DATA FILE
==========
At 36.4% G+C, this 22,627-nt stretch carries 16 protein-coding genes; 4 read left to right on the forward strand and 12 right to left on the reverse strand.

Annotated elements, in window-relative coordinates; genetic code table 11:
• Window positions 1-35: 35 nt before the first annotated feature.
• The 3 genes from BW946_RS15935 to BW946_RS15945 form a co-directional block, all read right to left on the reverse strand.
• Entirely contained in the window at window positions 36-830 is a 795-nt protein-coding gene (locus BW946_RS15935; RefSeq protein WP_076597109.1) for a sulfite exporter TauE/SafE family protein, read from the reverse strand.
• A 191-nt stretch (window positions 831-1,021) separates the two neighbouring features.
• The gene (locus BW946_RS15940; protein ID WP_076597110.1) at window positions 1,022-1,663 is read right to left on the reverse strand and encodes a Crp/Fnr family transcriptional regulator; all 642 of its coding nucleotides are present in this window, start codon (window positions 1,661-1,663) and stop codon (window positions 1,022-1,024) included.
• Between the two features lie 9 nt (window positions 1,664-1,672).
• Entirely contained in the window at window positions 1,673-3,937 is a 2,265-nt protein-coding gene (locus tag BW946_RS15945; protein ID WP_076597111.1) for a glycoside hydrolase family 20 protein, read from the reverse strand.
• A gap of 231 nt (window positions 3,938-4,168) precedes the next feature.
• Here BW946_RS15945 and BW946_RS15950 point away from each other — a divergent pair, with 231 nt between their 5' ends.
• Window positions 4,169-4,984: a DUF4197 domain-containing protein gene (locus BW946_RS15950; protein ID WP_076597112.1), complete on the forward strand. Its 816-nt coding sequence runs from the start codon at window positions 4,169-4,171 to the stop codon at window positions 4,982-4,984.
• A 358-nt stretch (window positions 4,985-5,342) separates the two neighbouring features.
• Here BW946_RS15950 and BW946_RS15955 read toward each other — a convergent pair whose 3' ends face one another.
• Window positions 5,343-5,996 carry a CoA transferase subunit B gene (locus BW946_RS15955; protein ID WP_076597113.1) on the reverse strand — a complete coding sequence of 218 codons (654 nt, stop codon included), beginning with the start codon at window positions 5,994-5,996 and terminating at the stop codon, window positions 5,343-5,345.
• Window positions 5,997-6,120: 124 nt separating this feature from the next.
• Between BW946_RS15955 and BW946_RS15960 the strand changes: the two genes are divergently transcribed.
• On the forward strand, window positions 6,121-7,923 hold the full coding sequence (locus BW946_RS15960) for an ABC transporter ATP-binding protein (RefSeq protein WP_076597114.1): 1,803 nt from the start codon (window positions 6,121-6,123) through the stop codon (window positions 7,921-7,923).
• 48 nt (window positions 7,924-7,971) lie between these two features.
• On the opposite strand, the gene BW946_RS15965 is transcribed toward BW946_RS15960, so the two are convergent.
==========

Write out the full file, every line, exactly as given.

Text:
At 36.4% G+C, this 22,627-nt stretch carries 16 protein-coding genes; 4 read left to right on the forward strand and 12 right to left on the reverse strand.

Annotated elements, in window-relative coordinates; genetic code table 11:
• Window positions 1-35: 35 nt before the first annotated feature.
• The 3 genes from BW946_RS15935 to BW946_RS15945 form a co-directional block, all read right to left on the reverse strand.
• Entirely contained in the window at window positions 36-830 is a 795-nt protein-coding gene (locus BW946_RS15935; RefSeq protein WP_076597109.1) for a sulfite exporter TauE/SafE family protein, read from the reverse strand.
• A 191-nt stretch (window positions 831-1,021) separates the two neighbouring features.
• The gene (locus BW946_RS15940; protein ID WP_076597110.1) at window positions 1,022-1,663 is read right to left on the reverse strand and encodes a Crp/Fnr family transcriptional regulator; all 642 of its coding nucleotides are present in this window, start codon (window positions 1,661-1,663) and stop codon (window positions 1,022-1,024) included.
• Between the two features lie 9 nt (window positions 1,664-1,672).
• Entirely contained in the window at window positions 1,673-3,937 is a 2,265-nt protein-coding gene (locus tag BW946_RS15945; protein ID WP_076597111.1) for a glycoside hydrolase family 20 protein, read from the reverse strand.
• A gap of 231 nt (window positions 3,938-4,168) precedes the next feature.
• Here BW946_RS15945 and BW946_RS15950 point away from each other — a divergent pair, with 231 nt between their 5' ends.
• Window positions 4,169-4,984: a DUF4197 domain-containing protein gene (locus BW946_RS15950; protein ID WP_076597112.1), complete on the forward strand. Its 816-nt coding sequence runs from the start codon at window positions 4,169-4,171 to the stop codon at window positions 4,982-4,984.
• A 358-nt stretch (window positions 4,985-5,342) separates the two neighbouring features.
• Here BW946_RS15950 and BW946_RS15955 read toward each other — a convergent pair whose 3' ends face one another.
• Window positions 5,343-5,996 carry a CoA transferase subunit B gene (locus BW946_RS15955; protein ID WP_076597113.1) on the reverse strand — a complete coding sequence of 218 codons (654 nt, stop codon included), beginning with the start codon at window positions 5,994-5,996 and terminating at the stop codon, window positions 5,343-5,345.
• Window positions 5,997-6,120: 124 nt separating this feature from the next.
• Between BW946_RS15955 and BW946_RS15960 the strand changes: the two genes are divergently transcribed.
• On the forward strand, window positions 6,121-7,923 hold the full coding sequence (locus BW946_RS15960) for an ABC transporter ATP-binding protein (RefSeq protein WP_076597114.1): 1,803 nt from the start codon (window positions 6,121-6,123) through the stop codon (window positions 7,921-7,923).
• 48 nt (window positions 7,924-7,971) lie between these two features.
• On the opposite strand, the gene BW946_RS15965 is transcribed toward BW946_RS15960, so the two are convergent.